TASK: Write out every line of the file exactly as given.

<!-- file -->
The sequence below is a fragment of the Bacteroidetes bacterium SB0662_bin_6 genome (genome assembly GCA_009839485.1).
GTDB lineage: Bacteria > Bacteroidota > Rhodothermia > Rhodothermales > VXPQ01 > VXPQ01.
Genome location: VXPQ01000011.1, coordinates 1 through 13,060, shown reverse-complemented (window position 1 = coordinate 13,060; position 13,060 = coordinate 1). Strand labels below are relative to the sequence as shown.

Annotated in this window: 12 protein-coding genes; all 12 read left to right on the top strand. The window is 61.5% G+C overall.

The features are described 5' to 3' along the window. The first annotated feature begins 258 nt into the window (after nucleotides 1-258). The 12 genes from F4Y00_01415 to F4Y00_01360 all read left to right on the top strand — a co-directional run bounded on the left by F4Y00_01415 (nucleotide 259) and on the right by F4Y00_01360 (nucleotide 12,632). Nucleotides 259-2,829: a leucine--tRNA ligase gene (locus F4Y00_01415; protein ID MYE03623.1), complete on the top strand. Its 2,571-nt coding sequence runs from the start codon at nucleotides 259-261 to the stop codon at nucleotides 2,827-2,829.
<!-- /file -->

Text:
The sequence below is a fragment of the Bacteroidetes bacterium SB0662_bin_6 genome (genome assembly GCA_009839485.1).
GTDB lineage: Bacteria > Bacteroidota > Rhodothermia > Rhodothermales > VXPQ01 > VXPQ01.
Genome location: VXPQ01000011.1, coordinates 1 through 13,060, shown reverse-complemented (window position 1 = coordinate 13,060; position 13,060 = coordinate 1). Strand labels below are relative to the sequence as shown.

Annotated in this window: 12 protein-coding genes; all 12 read left to right on the top strand. The window is 61.5% G+C overall.

The features are described 5' to 3' along the window. The first annotated feature begins 258 nt into the window (after nucleotides 1-258). The 12 genes from F4Y00_01415 to F4Y00_01360 all read left to right on the top strand — a co-directional run bounded on the left by F4Y00_01415 (nucleotide 259) and on the right by F4Y00_01360 (nucleotide 12,632). Nucleotides 259-2,829: a leucine--tRNA ligase gene (locus F4Y00_01415; protein ID MYE03623.1), complete on the top strand. Its 2,571-nt coding sequence runs from the start codon at nucleotides 259-261 to the stop codon at nucleotides 2,827-2,829.